The war on terror is an ongoing and costly beast of an operation for the American government. Billions of dollars are spent each year to protect not only own our freedoms, but to ensure safety and liberty around the world. The cost of anti-terrorism home and abroad is immense and unfortunately, necessary. Between the millions of soldiers, military equipment, and rebuilding infrastructure costs, we aim to cover all the bases when it comes to defending freedom and protecting citizens from the evils of the world.
It strikes me as ironic then that just a few months ago, it was one simple four-legged furry creature (reportedly equipped with not-so-simple titanium fangs) that was credited with the capture of the number-one enemy on the world’s terrorist list, Osama Bin Laden.
Of course, reasonably, we know that the Navy Seals and CIA operatives who ran Operation Neptune Spear deserve the credit for carrying out the strategic and successful mission, but what about this awesome dog? With all of our technology, machinery, and strategic planning, this well-trained military working dog named Cairo was a key part of the execution of the military operation and has brought to light the lives of these brave canine soldiers.
Arguably the some of the most loyal warriors on the battle field, military dogs play a major part in protecting our freedoms on a daily basis. They are trained in search and rescue, tracking and pursuit, foot patrols, etc.
In addition to serving as a powerful auxiliary element in wartime, these dogs have one thing that humans or technology are incapable of copying: an extremely keen sense of smell. Often times, these combat dogs are the first ones to search suspicious areas for homemade bombs, which account for the vast majority of deaths in modern wartime.
Currently, there are over 2,500 war dogs trained for war zones, with about 800 of these specially trained for combat conditions specific to Afghanistan and Iraq.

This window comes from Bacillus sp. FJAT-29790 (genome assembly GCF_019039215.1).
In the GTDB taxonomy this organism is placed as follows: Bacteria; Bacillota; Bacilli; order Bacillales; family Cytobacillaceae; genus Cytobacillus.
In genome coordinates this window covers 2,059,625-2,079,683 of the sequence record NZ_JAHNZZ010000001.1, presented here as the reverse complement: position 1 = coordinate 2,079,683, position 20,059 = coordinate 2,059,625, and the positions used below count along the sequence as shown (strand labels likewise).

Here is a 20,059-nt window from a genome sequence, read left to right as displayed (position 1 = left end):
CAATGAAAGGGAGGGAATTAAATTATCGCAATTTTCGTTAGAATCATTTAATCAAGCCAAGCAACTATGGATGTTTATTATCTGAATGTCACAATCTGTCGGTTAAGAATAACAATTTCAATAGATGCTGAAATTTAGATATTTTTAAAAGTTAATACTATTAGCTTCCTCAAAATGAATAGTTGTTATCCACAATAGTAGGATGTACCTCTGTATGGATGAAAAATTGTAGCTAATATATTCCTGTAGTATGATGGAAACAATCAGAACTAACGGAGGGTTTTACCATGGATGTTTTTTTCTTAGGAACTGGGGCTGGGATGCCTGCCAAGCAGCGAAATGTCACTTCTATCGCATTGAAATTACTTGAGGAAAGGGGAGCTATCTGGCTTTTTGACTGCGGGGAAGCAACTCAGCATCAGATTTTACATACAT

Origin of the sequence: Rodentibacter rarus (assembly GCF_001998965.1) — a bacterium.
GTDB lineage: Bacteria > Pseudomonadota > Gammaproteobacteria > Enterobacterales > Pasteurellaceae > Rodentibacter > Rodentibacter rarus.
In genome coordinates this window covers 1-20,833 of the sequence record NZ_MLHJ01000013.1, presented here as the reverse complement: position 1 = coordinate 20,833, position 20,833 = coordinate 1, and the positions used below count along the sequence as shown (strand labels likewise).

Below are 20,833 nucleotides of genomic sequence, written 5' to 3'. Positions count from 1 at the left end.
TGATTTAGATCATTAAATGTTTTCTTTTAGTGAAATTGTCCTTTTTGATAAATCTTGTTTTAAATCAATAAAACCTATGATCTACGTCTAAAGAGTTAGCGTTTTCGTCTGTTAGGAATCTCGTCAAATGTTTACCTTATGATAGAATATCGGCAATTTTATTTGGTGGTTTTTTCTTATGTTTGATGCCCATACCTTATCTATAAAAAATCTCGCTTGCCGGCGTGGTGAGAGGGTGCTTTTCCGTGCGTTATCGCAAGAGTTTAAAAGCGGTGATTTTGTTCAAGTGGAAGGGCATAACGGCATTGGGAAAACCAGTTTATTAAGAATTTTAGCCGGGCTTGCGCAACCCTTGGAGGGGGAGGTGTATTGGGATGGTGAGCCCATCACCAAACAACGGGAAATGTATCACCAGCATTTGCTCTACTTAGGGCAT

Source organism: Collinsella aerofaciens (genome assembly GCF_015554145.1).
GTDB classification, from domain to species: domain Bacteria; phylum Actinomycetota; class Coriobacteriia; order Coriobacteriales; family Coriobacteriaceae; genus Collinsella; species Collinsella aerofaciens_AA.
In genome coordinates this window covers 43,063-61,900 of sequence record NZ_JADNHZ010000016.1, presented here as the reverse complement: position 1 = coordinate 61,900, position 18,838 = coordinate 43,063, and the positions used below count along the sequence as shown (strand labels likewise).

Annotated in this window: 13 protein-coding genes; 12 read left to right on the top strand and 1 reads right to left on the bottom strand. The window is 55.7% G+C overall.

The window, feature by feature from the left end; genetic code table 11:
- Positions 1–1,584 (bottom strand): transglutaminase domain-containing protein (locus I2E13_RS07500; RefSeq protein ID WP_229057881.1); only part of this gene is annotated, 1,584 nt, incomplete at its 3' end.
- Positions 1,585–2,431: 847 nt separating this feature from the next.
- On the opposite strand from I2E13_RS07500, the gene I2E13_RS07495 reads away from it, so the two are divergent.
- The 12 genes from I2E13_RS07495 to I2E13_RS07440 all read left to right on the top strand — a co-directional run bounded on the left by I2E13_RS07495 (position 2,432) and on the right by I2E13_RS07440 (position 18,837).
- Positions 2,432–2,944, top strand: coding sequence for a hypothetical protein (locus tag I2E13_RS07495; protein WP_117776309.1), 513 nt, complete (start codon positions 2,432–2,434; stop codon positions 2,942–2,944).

However, with operations in Iraq and, possibly Afghanistan, coming to an end for American soldiers, what happens to these dogs when these military operations come to a close?
Combat dogs usually retire at the age of eight or nine, making their military terms rather short. In the past, a retired military canine was insensitively considered “surplus equipment” and was normally put to sleep shortly after terminating their military service.
However, this all changed in 2000 thanks to ex-president Bill Clinton who signed Robby’s Law (H.R.5314), which requires that all military dogs that are suitable for adoption must be placed in an adoptive home if possible.
Adopting and Prepper-Training a Retired Combat Dog
The advantages of adopting one of these retired dogs are immense. Not only are you providing a home for a veteran of our country, but you’re also adding a valuable asset to your prepper profile.
An ex-military dog can serve as a key element in your home protection plan and can even offer health benefits to their owners. However, just because these dogs have military training, it does not mean that they will be ready to go just as soon as you bring them home. They, like all guard and service dogs, will need special training to fit your individual needs.
Home Security Champion
A combat dog has a large capacity for learning, and as far as home security goes, you won’t find a better alarm system. Just having a dog on your property serves as a preventative measure, as most dogs tend to alert their owners when there is someone or something entering the property. But can a guard dog really compare to with a traditional, electronic alarm system?
Well, even the best alarm systems have their limits. Typically, an alarm system normally goes off when someone is within close proximity, often setting off a sensor that is relatively close to a door or a window. A combat dog can be trained to sense any disruption or intrusion from a longer distance, giving you much more time to react to the situation.